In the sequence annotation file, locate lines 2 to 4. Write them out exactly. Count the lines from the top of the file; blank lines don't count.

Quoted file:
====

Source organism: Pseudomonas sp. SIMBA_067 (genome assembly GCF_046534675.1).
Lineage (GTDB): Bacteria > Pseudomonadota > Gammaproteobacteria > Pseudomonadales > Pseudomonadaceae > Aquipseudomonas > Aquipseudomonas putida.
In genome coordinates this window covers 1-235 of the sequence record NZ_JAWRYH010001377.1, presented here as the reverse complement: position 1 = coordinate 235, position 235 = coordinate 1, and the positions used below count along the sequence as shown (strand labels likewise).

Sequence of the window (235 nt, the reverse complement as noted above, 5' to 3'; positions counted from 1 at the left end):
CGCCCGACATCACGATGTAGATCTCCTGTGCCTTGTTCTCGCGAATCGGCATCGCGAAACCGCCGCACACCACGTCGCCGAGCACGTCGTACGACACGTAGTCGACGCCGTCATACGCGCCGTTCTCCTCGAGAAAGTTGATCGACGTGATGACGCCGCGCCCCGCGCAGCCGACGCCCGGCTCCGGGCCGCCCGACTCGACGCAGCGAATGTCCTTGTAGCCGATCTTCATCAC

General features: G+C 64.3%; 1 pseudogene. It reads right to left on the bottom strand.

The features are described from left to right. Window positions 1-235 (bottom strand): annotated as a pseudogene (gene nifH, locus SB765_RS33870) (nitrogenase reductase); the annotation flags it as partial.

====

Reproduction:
Lineage (GTDB): Bacteria > Pseudomonadota > Gammaproteobacteria > Pseudomonadales > Pseudomonadaceae > Aquipseudomonas > Aquipseudomonas putida.
In genome coordinates this window covers 1-235 of the sequence record NZ_JAWRYH010001377.1, presented here as the reverse complement: position 1 = coordinate 235, position 235 = coordinate 1, and the positions used below count along the sequence as shown (strand labels likewise).

Sequence of the window (235 nt, the reverse complement as noted above, 5' to 3'; positions counted from 1 at the left end):